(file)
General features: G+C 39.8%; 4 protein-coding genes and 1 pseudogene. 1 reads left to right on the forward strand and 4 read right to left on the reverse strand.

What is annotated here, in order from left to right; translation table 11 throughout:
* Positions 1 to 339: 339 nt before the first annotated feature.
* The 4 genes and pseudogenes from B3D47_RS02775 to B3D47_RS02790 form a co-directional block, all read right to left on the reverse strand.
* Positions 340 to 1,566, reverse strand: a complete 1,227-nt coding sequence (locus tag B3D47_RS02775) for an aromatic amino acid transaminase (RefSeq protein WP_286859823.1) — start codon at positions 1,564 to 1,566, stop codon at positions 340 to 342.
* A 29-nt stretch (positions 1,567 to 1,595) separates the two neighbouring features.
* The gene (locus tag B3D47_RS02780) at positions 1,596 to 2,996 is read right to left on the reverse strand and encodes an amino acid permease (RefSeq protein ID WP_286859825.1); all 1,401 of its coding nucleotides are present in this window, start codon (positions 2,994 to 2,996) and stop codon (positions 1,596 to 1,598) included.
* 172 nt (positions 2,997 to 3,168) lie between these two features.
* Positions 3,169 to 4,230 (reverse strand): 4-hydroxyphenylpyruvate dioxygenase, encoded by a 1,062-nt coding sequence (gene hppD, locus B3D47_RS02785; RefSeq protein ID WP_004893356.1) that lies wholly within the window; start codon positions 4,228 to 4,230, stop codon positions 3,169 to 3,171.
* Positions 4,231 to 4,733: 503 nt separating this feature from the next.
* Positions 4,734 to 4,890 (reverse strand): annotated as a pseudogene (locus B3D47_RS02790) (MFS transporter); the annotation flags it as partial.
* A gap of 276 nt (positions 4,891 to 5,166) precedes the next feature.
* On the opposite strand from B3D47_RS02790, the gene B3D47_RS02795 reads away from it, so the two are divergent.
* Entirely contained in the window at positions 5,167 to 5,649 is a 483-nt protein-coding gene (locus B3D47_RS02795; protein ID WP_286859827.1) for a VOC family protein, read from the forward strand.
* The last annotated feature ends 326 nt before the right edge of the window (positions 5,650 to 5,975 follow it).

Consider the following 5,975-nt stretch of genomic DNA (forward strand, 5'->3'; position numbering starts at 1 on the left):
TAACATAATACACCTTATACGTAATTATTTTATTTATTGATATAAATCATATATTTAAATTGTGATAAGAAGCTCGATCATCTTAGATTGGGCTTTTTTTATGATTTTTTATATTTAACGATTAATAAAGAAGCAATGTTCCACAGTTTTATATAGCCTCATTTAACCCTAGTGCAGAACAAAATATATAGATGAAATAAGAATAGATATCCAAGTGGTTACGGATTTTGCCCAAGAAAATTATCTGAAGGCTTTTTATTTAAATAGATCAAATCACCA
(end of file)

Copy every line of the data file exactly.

General features: G+C 39.8%; 4 protein-coding genes and 1 pseudogene. 1 reads left to right on the forward strand and 4 read right to left on the reverse strand.

What is annotated here, in order from left to right; translation table 11 throughout:
* Positions 1 to 339: 339 nt before the first annotated feature.
* The 4 genes and pseudogenes from B3D47_RS02775 to B3D47_RS02790 form a co-directional block, all read right to left on the reverse strand.
* Positions 340 to 1,566, reverse strand: a complete 1,227-nt coding sequence (locus tag B3D47_RS02775) for an aromatic amino acid transaminase (RefSeq protein WP_286859823.1) — start codon at positions 1,564 to 1,566, stop codon at positions 340 to 342.
* A 29-nt stretch (positions 1,567 to 1,595) separates the two neighbouring features.
* The gene (locus tag B3D47_RS02780) at positions 1,596 to 2,996 is read right to left on the reverse strand and encodes an amino acid permease (RefSeq protein ID WP_286859825.1); all 1,401 of its coding nucleotides are present in this window, start codon (positions 2,994 to 2,996) and stop codon (positions 1,596 to 1,598) included.
* 172 nt (positions 2,997 to 3,168) lie between these two features.
* Positions 3,169 to 4,230 (reverse strand): 4-hydroxyphenylpyruvate dioxygenase, encoded by a 1,062-nt coding sequence (gene hppD, locus B3D47_RS02785; RefSeq protein ID WP_004893356.1) that lies wholly within the window; start codon positions 4,228 to 4,230, stop codon positions 3,169 to 3,171.
* Positions 4,231 to 4,733: 503 nt separating this feature from the next.
* Positions 4,734 to 4,890 (reverse strand): annotated as a pseudogene (locus B3D47_RS02790) (MFS transporter); the annotation flags it as partial.
* A gap of 276 nt (positions 4,891 to 5,166) precedes the next feature.
* On the opposite strand from B3D47_RS02790, the gene B3D47_RS02795 reads away from it, so the two are divergent.
* Entirely contained in the window at positions 5,167 to 5,649 is a 483-nt protein-coding gene (locus B3D47_RS02795; protein ID WP_286859827.1) for a VOC family protein, read from the forward strand.
* The last annotated feature ends 326 nt before the right edge of the window (positions 5,650 to 5,975 follow it).

Consider the following 5,975-nt stretch of genomic DNA (forward strand, 5'->3'; position numbering starts at 1 on the left):
TAACATAATACACCTTATACGTAATTATTTTATTTATTGATATAAATCATATATTTAAATTGTGATAAGAAGCTCGATCATCTTAGATTGGGCTTTTTTTATGATTTTTTATATTTAACGATTAATAAAGAAGCAATGTTCCACAGTTTTATATAGCCTCATTTAACCCTAGTGCAGAACAAAATATATAGATGAAATAAGAATAGATATCCAAGTGGTTACGGATTTTGCCCAAGAAAATTATCTGAAGGCTTTTTATTTAAATAGATCAAATCACCA